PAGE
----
Studies conducted in the UAE are sparse. Some studies have focused on UAE national samples only, and many only included non-help-seeking samples. The few studies conducted on youth have highlighted a high prevalence of mental illness  with depression [22, 23], anxiety  and eating disorders [24,25,26] being prevalent. A reluctance to seek help due to stigma and scepticism regarding the efficacy of conventional Western medical treatment has also been reported [27,28,29]. A few studies have focused specifically on UAE migrant/expatriate samples, reporting higher rates of suicide among adult expatriates compared to UAE nationals , and an increased frequency of risky behaviors among adolescents .
Overall, although sparse, the literature looking at youth mental health in the UAE has highlighted a high prevalence of mental health problems, confirming the need to enhance prevention and early intervention in the region. To this end, a better understanding of the role played by various factors such as gender or immigration status on symptom development and help-seeking choices is essential.
The present study aimed to describe a sample of young individuals accessing mental health services in the UAE, with the goal of better understanding pathways to professional medical care. More specifically, the first aim of the study was to describe our sample by looking at demographic characteristics (gender and residential status), types of stressors experienced, frequency of self-harm and suicidal behavior, and clinical diagnosis. A second aim of the study was to explore the relationship between residential status, frequency of stressors and clinical diagnoses, as well as between gender, frequency of stressors and clinical diagnoses. A third aim of the present study was to identify potential predictors of symptoms duration (i.e., number of days) before seeking help. To the best of our knowledge, our study represents the first attempt to describe youth accessing mental health services in Dubai.
The current study was conducted at Rashid Hospital’s Child Psychiatry service, Psychiatry Department, Dubai Health Authority, Dubai. The Trauma Centre at Rashid Hospital has the main Emergency Department that serves the Emirate of Dubai and the northern Emirates.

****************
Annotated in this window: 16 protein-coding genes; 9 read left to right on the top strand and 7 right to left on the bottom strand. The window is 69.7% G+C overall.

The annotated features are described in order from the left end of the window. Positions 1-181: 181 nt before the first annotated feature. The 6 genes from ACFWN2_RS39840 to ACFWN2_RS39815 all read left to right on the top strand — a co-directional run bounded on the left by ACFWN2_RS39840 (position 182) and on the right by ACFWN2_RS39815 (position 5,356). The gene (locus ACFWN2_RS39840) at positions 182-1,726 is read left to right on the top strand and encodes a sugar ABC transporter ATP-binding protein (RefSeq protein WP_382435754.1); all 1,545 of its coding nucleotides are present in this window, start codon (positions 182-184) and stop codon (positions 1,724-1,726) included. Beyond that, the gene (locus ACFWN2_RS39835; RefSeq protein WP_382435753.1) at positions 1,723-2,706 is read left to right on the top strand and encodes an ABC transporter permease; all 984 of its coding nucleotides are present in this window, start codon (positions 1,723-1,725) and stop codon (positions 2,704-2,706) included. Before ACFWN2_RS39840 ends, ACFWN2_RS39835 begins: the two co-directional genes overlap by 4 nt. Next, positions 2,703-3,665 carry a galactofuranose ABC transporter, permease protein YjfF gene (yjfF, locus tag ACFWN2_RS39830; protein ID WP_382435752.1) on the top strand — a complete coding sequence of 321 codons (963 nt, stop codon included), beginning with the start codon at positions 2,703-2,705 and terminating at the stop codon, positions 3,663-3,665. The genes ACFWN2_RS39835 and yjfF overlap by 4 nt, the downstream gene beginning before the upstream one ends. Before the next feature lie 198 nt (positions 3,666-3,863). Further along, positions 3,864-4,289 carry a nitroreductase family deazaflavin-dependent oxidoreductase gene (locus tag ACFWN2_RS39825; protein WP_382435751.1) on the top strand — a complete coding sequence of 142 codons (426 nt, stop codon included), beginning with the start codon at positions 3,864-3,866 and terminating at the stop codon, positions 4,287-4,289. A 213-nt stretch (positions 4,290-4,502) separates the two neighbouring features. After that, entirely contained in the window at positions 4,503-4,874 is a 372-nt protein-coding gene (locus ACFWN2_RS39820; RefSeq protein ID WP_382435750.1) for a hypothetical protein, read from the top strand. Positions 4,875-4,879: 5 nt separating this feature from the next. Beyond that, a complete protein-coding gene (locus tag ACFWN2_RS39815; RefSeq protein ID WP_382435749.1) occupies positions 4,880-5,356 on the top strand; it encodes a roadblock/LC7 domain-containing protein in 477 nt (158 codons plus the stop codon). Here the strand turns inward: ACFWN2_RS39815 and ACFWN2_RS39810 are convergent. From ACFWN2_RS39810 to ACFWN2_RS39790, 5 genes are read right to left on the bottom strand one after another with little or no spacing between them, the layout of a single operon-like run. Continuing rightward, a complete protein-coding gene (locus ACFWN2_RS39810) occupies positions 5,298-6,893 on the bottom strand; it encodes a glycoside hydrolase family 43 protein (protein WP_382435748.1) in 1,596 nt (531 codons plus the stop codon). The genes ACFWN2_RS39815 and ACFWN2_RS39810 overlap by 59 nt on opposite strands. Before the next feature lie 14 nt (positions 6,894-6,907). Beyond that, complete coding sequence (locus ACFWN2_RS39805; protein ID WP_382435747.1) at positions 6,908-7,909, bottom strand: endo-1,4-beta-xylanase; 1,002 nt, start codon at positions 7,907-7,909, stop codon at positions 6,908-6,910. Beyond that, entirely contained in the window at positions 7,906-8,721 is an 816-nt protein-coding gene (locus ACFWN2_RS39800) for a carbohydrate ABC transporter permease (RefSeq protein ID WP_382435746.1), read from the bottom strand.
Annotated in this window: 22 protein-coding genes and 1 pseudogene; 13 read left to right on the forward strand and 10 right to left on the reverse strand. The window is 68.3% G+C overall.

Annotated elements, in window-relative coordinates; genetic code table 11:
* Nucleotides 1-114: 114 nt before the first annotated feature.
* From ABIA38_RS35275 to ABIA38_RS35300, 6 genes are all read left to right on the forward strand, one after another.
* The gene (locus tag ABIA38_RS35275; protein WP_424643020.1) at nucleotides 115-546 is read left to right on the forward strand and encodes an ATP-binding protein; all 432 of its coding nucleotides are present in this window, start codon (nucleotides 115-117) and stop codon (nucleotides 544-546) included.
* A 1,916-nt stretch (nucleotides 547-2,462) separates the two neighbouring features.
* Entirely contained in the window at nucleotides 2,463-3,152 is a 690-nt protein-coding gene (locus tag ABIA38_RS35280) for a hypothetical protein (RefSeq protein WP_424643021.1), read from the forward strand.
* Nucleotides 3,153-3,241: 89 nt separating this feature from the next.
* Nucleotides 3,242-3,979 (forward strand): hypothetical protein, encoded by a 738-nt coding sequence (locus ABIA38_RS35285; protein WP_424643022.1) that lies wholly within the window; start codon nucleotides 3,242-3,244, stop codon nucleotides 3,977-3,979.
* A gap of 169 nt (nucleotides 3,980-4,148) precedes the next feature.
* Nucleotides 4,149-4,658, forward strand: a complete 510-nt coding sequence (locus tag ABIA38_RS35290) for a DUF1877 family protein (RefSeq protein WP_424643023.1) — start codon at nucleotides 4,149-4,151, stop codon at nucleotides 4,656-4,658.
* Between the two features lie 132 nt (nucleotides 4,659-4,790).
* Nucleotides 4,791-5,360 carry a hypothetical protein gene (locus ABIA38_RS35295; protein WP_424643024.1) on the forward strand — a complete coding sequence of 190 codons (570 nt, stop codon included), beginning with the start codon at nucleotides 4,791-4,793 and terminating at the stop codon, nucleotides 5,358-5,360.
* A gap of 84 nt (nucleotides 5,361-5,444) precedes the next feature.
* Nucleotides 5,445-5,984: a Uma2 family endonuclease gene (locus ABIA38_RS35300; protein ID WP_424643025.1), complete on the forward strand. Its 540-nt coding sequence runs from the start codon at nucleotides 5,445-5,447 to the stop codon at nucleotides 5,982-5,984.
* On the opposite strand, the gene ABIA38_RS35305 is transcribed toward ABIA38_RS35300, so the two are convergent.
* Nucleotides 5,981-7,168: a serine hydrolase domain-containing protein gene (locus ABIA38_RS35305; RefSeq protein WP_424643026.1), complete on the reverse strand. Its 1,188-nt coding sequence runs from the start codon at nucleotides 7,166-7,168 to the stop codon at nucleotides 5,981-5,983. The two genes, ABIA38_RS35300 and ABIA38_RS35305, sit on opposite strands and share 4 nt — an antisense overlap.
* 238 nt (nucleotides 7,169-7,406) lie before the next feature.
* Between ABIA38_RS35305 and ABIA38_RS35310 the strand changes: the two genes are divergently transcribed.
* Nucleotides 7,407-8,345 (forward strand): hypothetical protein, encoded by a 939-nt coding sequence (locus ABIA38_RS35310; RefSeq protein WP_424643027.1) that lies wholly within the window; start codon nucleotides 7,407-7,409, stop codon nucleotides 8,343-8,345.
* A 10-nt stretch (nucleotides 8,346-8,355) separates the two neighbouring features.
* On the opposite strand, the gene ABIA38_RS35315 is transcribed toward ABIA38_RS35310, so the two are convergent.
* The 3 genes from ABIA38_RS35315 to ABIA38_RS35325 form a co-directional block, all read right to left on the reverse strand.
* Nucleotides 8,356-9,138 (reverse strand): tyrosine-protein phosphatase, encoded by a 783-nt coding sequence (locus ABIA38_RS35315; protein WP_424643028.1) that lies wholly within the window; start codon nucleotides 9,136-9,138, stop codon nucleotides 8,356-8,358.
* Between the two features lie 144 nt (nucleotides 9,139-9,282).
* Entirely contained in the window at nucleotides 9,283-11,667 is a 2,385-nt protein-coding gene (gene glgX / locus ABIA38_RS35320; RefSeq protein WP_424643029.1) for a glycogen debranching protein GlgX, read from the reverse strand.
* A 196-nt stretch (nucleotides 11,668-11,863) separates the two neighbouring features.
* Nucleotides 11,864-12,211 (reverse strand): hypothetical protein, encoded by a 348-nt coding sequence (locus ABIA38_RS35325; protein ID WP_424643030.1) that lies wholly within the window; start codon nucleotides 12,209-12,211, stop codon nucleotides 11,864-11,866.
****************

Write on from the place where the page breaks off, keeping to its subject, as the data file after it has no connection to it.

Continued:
The study was approved by the relevant Institutional Review Board (Dubai Health Authority: DSREC-02/2019_13; Zayed University: ZU18_120_E). Psychiatry Case Records for patients referred to Child Psychiatry between 2011 and 2016 were accessed retrospectively. Case Records included information collected from patients and/or their family members at the time of intake. Information was collected in English or Arabic, based on the patient’s or family member’s preference. Occasionally, some assessments had been conducted in other languages (e.g., Hindi) upon patients’ requests and based on staff availability. Patients were included if their age at the time of first intake was between 12 and 25, if they lived in the UAE, and if they received a diagnosis of Schizophrenia Spectrum and Other Psychotic Disorders, Bipolar and Related Disorders, Depressive Disorders, Anxiety Disorders, Obsessive Compulsive Disorder or Trauma and Stress Related Disorders, based on ICD-10 diagnostic criteria. Patients were excluded if they had a co-existing neurological disorder or if symptoms could be explained by another serious medical condition.
Data extracted from case records included demographics (age, gender, nationality as per patient’s ID), presence/absence of deliberate self-harm and suicidal thoughts, family psychiatric history (Yes/No), main diagnosis, presence/absence of psychotic features in the patient’s symptomatology. Perceived life stressors possibly triggering the symptoms, as reported in the case forms, were grouped in five categories: Family (e.g., parents’ divorce), Friends (e.g., best friend leaving the country), Academic Performance (e.g., failing tests or struggling with grades), Health (e.g., gastric problems) and Religion (e.g., lack of faith; for more details, see Table 1). Each category was considered as a dichotomous variable (Yes = 1; No = 0). Past psychiatric history included symptoms duration in days (i.e., the time between first onset of symptoms and first hospital intake).
Statistical analyses were performed using SPSS version 26 (IBM, Armonk, NY, USA). Frequencies analysis was used to describe the demographic and clinical characteristics of our sample, as well as the frequency of stressors experienced. To compare symptoms duration across gender Mann-Whitney U test was used. To assess the impact of demographic differences on stressors experienced and clinical diagnosis, Chi-square test was used. Regression models for count data were used to identify predictors of symptoms duration (i.e., number of days) before help-seeking. Following Payne et al.  violation of the equidispersion assumption was assessed; the Chi-square/df ratio indicated overdispersion, hence a negative binomial regression model was selected over Poisson regression . Potential predictors of symptoms duration entered in the model included gender, residential status (Emirati/non-Emirati), life stressors, self-harm behavior, suicidality, psychotic features, and main diagnosis.